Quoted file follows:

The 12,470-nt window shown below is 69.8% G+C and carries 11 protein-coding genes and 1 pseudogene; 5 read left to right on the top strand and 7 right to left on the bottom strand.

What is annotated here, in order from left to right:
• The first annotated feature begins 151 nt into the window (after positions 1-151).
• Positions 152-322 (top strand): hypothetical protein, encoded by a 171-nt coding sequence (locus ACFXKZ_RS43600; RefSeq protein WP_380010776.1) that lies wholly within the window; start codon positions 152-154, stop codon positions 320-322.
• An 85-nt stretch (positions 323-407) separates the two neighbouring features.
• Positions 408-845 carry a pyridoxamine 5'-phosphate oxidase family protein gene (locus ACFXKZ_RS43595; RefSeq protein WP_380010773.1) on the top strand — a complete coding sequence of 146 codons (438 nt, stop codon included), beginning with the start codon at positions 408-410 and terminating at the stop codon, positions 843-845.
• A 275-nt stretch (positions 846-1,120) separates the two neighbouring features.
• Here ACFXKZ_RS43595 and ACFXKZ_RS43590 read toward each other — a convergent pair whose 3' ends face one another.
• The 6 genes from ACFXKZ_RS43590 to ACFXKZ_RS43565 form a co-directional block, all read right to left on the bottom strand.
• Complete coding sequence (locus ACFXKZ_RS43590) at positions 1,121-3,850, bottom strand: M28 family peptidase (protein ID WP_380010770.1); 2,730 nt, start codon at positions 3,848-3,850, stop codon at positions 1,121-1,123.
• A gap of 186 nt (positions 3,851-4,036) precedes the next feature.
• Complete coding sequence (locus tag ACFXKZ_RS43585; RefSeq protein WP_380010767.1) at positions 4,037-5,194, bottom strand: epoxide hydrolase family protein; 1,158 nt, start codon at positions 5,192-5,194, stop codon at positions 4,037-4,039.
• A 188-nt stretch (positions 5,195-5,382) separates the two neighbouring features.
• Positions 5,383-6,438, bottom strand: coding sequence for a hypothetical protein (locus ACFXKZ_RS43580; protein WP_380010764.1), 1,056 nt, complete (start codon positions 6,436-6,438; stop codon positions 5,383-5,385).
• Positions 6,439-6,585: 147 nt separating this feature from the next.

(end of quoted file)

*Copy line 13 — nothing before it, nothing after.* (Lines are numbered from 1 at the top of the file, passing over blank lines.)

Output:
• A 188-nt stretch (positions 5,195-5,382) separates the two neighbouring features.